In recent days Purplebricks has announced to the Stock Exchange that it has been approached by its rival, Strike, in a takeover bid.
Curious? Not really.
London Stock Exchange rules dictate that any approach by a potential buyer has to be announced publicly because of sensitivities around rumour and conjecture and resulting share price movements. The rules also state that a ‘put up or shut up’ deadline is imposed in order to flush out those approaches that are spurious.
So, is Strike just window shopping here? I rather think so.
It’s tempting when a big name is in trouble to make it roll over so that you can look at its belly. The internal workings of that organisation are then laid bare for the competitor to snoop upon in order to gain knowledge. Legal industrial espionage of sorts.
And of course there’s the PR advantage in making it appear that as a potential offeror you are bigger and more of a player than you really are. There may or may not have been a similar situation when the Daily Mail once reported that Emoov was considering the purchase of Countrywide PLC, a total fantasy but it was great press nonetheless.
Strike do have backers with deep pockets therefore it’s not beyond the realms of possibility that lead investor Charles Dunstone could fund a takeover of Purplebricks – he can definitely afford it given his net worth of $1bn or so, according to Forbes.
But are fools and their money easily parted? Well I’d consider so far Dunstone and his colleagues would seem to fall into that category where Strike is concerned, this after all, a company once known as ‘being simple’ and that amassed losses of £38.8m up to March 2019 and then decided to double-down on crazy and ‘sell’ their services for free. The result? A further loss of £15m in 2020 and 2021 plus whatever is to come when their 2022 accounts are filed soon.
So let’s call it a round loss of £60 million so far. Blimey, the fateful Emoov project didn’t lose anything like that much – albeit at least we knew when to give up eventually.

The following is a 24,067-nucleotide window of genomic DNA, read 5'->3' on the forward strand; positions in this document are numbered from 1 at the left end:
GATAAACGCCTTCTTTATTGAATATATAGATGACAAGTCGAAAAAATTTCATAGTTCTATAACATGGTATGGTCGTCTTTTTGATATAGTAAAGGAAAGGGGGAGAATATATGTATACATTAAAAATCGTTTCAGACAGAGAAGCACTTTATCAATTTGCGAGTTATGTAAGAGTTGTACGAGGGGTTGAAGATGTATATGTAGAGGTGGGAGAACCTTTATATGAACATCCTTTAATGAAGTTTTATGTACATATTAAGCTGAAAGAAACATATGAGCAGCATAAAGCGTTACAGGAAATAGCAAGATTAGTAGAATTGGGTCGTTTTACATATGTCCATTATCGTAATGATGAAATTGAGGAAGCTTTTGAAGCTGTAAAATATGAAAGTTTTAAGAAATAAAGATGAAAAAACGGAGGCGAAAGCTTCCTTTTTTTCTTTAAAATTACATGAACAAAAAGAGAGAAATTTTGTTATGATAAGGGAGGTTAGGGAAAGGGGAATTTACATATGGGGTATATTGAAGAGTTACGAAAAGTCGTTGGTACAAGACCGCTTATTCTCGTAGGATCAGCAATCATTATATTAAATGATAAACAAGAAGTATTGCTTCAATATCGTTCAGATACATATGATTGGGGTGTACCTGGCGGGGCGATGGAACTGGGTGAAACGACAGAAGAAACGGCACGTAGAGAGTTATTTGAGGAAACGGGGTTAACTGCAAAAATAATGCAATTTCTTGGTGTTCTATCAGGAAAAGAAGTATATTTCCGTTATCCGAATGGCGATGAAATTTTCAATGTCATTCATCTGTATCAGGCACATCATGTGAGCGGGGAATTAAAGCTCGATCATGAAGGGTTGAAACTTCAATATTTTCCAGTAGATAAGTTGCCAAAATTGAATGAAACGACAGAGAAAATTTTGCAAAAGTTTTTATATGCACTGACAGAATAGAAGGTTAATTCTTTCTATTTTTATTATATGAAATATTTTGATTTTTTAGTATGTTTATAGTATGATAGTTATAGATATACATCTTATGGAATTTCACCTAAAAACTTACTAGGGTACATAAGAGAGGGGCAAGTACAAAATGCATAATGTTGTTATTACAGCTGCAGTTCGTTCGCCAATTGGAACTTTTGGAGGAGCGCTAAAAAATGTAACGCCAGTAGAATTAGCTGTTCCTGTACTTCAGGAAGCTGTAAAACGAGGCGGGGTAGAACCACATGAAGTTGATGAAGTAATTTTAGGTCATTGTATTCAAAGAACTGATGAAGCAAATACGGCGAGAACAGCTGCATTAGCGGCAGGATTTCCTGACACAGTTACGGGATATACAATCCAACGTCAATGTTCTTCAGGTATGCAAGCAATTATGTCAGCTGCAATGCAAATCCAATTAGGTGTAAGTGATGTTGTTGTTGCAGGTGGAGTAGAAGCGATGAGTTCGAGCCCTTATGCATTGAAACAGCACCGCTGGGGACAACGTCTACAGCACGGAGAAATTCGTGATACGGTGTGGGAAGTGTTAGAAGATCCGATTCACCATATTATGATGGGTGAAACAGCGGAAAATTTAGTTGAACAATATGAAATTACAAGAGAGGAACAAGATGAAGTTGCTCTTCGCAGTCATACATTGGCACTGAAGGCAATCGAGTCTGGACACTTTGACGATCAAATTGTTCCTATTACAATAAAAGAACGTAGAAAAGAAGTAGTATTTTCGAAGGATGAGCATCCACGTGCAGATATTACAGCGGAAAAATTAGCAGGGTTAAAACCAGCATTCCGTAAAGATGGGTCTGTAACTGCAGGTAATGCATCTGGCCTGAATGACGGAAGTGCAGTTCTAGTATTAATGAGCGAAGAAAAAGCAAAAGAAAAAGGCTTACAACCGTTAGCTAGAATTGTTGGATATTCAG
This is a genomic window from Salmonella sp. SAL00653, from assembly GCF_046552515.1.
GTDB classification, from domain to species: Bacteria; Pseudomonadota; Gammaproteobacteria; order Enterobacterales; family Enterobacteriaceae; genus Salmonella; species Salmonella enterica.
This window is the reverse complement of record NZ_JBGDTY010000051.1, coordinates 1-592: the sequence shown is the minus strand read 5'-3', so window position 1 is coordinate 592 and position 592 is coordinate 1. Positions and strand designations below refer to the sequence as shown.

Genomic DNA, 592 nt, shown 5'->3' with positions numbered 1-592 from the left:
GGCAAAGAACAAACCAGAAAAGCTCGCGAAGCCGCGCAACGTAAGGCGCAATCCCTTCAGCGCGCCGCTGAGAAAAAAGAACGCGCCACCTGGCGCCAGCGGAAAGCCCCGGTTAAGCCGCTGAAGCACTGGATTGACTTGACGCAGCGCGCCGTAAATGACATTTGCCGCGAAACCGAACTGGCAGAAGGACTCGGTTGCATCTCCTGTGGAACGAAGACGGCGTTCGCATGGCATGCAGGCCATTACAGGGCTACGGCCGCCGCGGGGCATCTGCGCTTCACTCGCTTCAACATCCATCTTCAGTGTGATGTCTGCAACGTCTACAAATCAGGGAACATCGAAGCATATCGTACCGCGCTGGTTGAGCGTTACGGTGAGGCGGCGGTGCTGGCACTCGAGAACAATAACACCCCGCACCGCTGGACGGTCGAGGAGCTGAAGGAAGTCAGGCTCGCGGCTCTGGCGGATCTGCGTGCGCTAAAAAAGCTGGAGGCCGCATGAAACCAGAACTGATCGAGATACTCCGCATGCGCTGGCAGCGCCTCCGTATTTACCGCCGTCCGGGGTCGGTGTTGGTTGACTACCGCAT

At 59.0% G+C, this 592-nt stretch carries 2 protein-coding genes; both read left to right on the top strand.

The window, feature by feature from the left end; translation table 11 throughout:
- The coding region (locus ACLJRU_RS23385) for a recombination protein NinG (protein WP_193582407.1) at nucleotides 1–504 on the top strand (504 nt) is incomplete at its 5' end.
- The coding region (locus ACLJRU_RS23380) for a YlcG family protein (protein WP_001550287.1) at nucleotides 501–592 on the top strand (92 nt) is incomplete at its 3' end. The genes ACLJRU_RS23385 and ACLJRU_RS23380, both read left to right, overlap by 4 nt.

£60m to a billionaire isn’t much I suppose. It’s the equivalent of the average UK earner blowing £1500. Yet this will pale into significance if the Purplebricks business is purchased and a ‘Strike philosophy’ applied to it given that it’ll take £25 million to buy the thing and a huge chunk of cash to then run it. Strike’s current losses of £8m a year plus Purplebricks’ current losses at £20m a year makes any proposed deal look like nothing less than a financial death wish, in fact buying a football club would seem sensible by comparison – and those things are gaping great money pits.
Perhaps pride will prevail and Dunstone will once again double-down on crazy in order to try to turn two hemorrhaging patients into some kind of Frankenstein – or at least a semi-valuable organ donor?
Note that Dunstone’s buddies at Toscafund, the architect of the takeover of his Talk Talk business, know all about such arbitrage tactics with its founder Martin Hughes seldom if ever showing a failure – the master of turning a sow’s ear into a silk purse of sorts. Easyproperty being absorbed into The Guild, now the ‘nurtur’ group, is a great example of this play with its most recent performance showing a profit of £800,000 under Jon Cooke. Given the relationship with Hughes, Dunstone may well seek their advice and be tempted to ‘go large’ by smashing the two onliners together with a view to then floating the resulting entity again later. Mark my words, merging two rivals together is perilous and not least from a culture fit perspective let alone tech, systems, ops, team fit, brand choice and so on.
This is all fascinating stuff yet my belief is that Strike are just flying a kite – they’re merely kicking the tyres and unlikely to be successful in their apparent quest to buy Purplebricks, if they even intend to make an offer at all.
No, Strike and Purplebricks will remain the last surviving runts of the online estate agency litter until they either fold or they realise, as I did, that the stack ‘em high and sell ‘em cheap model of estate agency ‘simply’ does not work. Then they just need to work out what to become instead.
Meantime, reach for the popcorn and enjoy the shenanigans.
Russell Quirk, co-founder of ProperPR, is a regular media commentator on housing and presenter of Money Talk on TalkTV’s YouTube channel
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